At the beginning of the 1990s, Reijo Karppinen commissioned a European market survey on the expansion opportunities for his company. The results were crushing. According to the consultant’s report, there were no markets for hydraulic equipment in Europe.
At that point, Dynaset Oy, whose story began in Karppinen’s garage, had been operating for less than five years. From the very beginning, however, Karppinen had had a vision of there being international markets for hydraulic equipment. He decided to trust his instincts. “I decided that I would attend a fair in Stockholm as soon as I could afford a stand.”
The trip to the trade fair became a reality and gave Karppinen faith in his company’s internationalisation opportunities. “Even with no language skills, I managed to make a few sales, although their value didn’t even add up to the price of the stand. I realised that there were no markets for hydraulic equipment, but the markets could be built. That is our task as a pioneering company.”
A multicultural sales team
Today, Ylöjärvi-based Dynaset Oy is a globally successful manufacturer of hydraulic generators, power washers and compressors. Over 80% of the company’s sales originate from abroad, and it has customers in more than 60 countries.
The design, sales and production are still based in Finland. The family enterprise’s sales are now the responsibility of Reijo’s daughter, Anni Karppinen. She is specialised in Chinese and Asian trade, and worked at Dynaset’s office in China for a while.
The sales team includes a total of 12 people. In addition to Finns, there are a few French employees as well as one employee each from Germany, Portugal, China and Russia. Having an increasingly international sales team has been a conscious decision.
“When a guy goes and meets customers in his own native language, he can open many more doors. The customers will take him more seriously, and conducting business will be easier for them. The salespersons are also genuinely interested in their areas,” Reijo Karppinen says.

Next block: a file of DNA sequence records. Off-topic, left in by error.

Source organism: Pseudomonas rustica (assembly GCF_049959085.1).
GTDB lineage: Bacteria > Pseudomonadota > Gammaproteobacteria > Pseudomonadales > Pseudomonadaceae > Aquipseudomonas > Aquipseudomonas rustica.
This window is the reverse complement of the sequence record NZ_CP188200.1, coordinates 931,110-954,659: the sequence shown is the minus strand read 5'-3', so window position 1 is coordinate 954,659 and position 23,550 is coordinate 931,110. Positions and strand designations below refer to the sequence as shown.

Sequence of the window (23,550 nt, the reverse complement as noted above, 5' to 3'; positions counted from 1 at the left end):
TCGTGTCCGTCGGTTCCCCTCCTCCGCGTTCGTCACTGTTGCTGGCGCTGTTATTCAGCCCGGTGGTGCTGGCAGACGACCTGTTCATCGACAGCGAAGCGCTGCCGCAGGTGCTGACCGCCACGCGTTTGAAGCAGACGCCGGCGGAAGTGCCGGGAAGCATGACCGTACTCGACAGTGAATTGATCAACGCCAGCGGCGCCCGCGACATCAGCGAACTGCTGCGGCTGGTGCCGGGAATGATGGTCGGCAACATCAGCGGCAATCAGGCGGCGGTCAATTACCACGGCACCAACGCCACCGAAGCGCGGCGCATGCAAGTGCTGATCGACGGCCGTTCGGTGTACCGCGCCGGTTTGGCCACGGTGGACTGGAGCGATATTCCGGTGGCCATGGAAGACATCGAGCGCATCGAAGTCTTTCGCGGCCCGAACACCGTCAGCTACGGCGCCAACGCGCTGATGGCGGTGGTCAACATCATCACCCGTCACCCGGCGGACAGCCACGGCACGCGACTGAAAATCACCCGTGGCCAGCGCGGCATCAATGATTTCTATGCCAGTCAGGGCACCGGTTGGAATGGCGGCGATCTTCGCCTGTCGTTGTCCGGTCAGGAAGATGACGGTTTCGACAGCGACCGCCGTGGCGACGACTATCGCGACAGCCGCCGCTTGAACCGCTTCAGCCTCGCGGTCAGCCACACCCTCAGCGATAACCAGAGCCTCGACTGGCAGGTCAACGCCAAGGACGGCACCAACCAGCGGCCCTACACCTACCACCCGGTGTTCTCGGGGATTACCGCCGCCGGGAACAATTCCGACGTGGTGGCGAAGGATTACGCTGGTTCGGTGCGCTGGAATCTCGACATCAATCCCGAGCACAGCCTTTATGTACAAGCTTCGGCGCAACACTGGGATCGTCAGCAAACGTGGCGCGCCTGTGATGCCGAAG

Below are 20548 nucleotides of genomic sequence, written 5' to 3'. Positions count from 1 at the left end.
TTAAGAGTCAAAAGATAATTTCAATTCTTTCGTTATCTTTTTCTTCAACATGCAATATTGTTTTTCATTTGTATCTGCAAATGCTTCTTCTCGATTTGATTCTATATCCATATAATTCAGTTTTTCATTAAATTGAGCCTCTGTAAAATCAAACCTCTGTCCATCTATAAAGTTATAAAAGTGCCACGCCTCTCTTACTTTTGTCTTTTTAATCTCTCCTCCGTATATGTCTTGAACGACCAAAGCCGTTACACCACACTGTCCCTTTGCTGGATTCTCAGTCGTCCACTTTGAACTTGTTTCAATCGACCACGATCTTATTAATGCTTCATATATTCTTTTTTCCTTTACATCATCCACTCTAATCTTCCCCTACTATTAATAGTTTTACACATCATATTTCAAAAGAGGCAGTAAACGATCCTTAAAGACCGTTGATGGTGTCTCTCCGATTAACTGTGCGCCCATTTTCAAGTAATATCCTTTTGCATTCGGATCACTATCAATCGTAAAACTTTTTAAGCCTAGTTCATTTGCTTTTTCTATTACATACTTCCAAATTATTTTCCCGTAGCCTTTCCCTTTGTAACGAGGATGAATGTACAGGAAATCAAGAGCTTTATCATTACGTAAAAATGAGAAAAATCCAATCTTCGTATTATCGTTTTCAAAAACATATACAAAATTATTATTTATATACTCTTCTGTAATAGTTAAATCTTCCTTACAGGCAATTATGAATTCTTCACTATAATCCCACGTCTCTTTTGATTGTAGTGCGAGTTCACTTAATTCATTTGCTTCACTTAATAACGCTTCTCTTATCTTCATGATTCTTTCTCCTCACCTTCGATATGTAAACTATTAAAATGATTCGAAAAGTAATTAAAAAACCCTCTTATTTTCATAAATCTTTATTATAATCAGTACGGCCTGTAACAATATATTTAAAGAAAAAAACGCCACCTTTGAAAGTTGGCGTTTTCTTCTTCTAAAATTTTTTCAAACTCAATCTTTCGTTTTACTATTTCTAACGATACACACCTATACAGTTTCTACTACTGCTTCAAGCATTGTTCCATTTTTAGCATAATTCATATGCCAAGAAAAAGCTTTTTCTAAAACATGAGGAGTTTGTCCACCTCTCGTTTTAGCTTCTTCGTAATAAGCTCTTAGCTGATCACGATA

However, he adds that the company must have sufficient exports and the language area must be large enough in order to make it profitable for the company to hire a native speaker.
Dynaset has increased its linguistic capital little by little. At the beginning, the first trips to trade fairs were made by a man who only spoke Finnish and made gestures with his hands.
“My language skills were so poor that I could barely manage abroad. I made up for them with my knowledge of the products and industry as well as my enthusiasm. I was forced to draw on paper and show with my hands, but poor language skills also had a benefit. I had to think and decide how to underline the strengths and get the message across.”
Decide on your focus
Dynaset has made independent progress in the international markets. When exports to Sweden started going nicely, the company continued southwards. Obtaining customers required lots of legwork. “I packed up the car and set out to tour Europe, attending various fairs. My goal was to open the door of twenty customers every day. When I got to the hotel in the evening, I studied the places I would visit the following day and marked them on the map,” Reijo Karppinen says.
Today, a company planning to go international can receive help from the Team Finland network, for instance. This is an umbrella organisation for state-funded internationalisation services. The network provides companies with information on, for example, the market and political situation of individual countries, expected changes in the business environment, business opportunities in various areas and even sales leads. Team Finland involves experts from Finpro, Finnvera and Tekes, among others.
The problem with Finnish companies is often said to be the inability to sell. Finnvera’s Titta Mantila disagrees.
“The biggest problem of companies going international is a lack of focus. Without focus, neither the financial nor personnel resources are enough.”
As regards funding, Mantila notes that while the costs of product development are easier to budget and present to investors, the same should also be done to sales and marketing expenses. “Sales and marketing are part of the company’s need for working capital and, therefore, also covered by funding.”
Sales through networks
Finpro helps companies in the various stages of going global. Some companies may be heading abroad for the first time, and others are considering launching new services in a familiar country. Finpro aims to bring companies together at the same table, regardless of whether they are rookies or highly experienced export professionals.
Seppo Orsila is a partner in Modulight, a company that has been involved in international sales from the very day it was established. Specialising in medical equipment, the company now operates in Silicon Valley, since the US market offers the greatest growth potential. Even though Modulight has been selling its products in the United States for a long time, Finpro’s contacts helped its business reach new heights last year.